(Above) Packham pear with Greek yoghurt sprinkled with cinnamon. This is packed in a Lock & Lock box from the EZ-Lock range which seals tight in the middle so the yoghurt can’t leak across the divider (unlike regular Lock & Lock).

bento 071117 cookies

(Above) Stack of five Double Wheat cookies in airtight container.

Sunday bento: dinner

bento 071118 dinner

A two-tiered bento (purchased from Daiso) filled with leftovers from lunch:
Bottom layer (pink): sushi rice topped with furikake
Top layer (yellow): sitr-fried cauliflower+cabbage in pink silicone baking cup, stir-fried pork with leek & garlic, tempe, homemade salted egg.

Measuring butter: displacement method

I’ve always had a problem measuring butter in terms of volume by cup fractions. The empty space between the chunks of butter mean there’s no way to get a good measurement, so I searched the internet for a solution. Some people suggested softening the butter so that it could be pressed down in the cup measure, however the method that appealed to me involves some very basic physics (a school subject I dropped as soon as I could because I was so bad at it!).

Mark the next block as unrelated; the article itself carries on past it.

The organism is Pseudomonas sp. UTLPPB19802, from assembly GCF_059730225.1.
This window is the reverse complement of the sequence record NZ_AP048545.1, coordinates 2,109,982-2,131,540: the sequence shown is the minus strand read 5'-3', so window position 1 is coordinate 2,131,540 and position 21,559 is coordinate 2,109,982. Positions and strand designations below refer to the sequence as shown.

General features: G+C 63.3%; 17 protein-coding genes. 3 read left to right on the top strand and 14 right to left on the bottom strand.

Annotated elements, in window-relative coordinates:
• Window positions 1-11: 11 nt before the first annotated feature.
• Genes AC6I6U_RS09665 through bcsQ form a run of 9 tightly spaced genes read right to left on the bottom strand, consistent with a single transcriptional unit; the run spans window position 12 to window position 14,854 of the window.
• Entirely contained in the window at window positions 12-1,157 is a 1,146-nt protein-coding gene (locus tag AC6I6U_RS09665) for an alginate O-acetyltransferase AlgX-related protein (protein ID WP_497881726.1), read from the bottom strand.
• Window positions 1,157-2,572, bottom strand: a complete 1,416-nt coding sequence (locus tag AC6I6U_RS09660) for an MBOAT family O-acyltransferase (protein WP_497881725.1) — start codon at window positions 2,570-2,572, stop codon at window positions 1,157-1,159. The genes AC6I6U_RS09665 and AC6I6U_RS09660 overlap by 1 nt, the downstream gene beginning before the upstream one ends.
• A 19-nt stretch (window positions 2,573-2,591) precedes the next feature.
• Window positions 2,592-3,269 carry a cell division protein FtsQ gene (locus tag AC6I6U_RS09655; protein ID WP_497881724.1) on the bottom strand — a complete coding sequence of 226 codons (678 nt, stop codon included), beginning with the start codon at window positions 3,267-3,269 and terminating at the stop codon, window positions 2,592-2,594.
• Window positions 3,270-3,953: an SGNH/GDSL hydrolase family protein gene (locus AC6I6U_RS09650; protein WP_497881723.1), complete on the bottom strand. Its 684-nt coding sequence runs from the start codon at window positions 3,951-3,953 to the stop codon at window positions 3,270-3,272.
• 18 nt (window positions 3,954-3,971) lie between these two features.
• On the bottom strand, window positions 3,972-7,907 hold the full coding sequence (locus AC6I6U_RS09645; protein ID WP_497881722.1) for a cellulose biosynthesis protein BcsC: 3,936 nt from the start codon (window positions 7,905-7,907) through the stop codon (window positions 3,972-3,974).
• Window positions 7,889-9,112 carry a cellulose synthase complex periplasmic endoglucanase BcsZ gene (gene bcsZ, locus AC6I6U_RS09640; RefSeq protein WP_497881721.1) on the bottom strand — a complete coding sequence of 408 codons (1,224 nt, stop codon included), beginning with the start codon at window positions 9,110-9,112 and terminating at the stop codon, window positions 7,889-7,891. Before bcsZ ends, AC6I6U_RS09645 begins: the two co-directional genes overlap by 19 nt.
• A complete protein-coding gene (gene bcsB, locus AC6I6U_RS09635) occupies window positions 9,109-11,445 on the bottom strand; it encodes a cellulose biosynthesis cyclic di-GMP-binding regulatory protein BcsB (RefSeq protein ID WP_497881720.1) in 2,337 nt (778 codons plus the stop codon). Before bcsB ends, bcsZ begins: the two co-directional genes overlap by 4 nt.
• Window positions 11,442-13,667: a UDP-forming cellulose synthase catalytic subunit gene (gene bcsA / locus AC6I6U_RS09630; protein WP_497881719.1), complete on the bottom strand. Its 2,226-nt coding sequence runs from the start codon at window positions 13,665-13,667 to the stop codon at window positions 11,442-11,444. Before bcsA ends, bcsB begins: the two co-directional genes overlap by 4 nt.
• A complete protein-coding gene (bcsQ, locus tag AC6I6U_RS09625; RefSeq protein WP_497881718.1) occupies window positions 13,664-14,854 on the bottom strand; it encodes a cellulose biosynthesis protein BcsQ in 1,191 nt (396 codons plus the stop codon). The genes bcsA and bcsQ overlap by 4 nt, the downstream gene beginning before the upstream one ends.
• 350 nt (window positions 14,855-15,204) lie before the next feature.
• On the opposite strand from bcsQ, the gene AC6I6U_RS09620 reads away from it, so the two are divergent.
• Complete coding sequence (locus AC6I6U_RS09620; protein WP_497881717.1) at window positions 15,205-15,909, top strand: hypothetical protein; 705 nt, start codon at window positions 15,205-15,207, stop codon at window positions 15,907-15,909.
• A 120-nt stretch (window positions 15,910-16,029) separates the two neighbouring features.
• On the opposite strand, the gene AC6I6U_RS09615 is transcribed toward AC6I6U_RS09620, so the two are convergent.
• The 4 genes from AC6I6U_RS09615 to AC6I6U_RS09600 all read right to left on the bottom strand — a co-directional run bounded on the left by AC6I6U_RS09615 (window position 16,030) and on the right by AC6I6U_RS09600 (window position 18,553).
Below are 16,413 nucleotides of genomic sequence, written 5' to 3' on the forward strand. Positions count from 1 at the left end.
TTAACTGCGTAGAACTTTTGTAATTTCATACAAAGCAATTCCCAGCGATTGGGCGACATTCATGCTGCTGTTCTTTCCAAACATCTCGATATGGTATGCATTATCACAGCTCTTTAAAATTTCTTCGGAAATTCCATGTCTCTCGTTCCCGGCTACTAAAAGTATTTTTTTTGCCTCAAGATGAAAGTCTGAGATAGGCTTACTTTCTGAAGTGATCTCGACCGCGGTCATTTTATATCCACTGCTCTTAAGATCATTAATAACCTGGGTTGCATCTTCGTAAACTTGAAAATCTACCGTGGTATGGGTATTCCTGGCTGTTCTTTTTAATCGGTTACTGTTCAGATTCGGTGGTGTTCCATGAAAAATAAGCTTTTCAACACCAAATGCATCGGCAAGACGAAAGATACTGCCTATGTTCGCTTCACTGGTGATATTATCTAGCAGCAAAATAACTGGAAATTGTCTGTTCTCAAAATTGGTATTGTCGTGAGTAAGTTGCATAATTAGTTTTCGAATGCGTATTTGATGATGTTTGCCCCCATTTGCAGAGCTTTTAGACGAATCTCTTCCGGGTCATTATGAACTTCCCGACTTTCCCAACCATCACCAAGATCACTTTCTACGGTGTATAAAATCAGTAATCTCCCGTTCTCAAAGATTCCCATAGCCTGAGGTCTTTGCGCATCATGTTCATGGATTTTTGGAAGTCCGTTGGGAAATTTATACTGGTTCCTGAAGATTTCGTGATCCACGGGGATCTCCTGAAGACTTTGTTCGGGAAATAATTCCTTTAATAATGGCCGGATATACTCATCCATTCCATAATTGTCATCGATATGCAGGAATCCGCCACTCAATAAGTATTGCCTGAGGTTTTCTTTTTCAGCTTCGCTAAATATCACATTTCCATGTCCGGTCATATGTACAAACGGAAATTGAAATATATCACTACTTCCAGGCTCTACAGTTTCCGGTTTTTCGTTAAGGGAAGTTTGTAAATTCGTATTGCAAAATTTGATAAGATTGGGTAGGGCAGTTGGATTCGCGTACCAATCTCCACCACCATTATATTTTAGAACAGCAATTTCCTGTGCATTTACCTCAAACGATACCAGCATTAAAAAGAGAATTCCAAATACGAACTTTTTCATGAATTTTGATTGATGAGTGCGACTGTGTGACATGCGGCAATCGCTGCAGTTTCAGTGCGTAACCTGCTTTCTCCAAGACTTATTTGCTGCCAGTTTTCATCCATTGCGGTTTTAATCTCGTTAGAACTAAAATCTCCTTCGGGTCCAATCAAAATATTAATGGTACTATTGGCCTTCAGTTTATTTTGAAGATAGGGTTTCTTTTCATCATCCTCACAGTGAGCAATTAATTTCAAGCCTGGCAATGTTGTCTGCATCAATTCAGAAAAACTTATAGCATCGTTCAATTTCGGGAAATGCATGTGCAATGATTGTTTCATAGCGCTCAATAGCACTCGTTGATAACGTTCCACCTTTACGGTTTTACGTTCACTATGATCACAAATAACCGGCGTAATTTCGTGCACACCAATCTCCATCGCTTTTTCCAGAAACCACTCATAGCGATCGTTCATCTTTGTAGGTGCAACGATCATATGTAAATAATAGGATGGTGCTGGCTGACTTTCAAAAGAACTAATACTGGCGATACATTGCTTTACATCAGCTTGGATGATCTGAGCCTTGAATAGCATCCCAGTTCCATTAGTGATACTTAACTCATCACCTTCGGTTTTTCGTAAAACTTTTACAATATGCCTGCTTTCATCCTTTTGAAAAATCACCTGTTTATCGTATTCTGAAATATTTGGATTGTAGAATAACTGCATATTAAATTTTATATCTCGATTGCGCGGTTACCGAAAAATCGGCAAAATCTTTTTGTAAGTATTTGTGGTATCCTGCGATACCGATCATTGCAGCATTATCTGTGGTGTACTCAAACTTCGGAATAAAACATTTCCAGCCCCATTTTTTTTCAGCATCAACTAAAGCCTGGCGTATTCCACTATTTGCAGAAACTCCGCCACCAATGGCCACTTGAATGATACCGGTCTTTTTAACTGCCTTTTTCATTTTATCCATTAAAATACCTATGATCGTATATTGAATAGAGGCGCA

In the displacement method, you ‘displace’ water with the item you are trying to measure the volume of. For example, if you require 1/2 cup butter, fill the cup measure with 1/2 cup water then add butter till you reach the 1 cup level.

However, I did find today that you need to make sure all the butter is submerged in the water to get the right measurement. Which means that you need to use a large enough measuring cup to put in sufficient water. For example, today I needed 1 cup of butter but was using a 1 cup measuring jug. I used 1/2 cup water, into which I could only squeeze 1/4 cup of butter, so I had to measure out 1/4 cup butter four times over.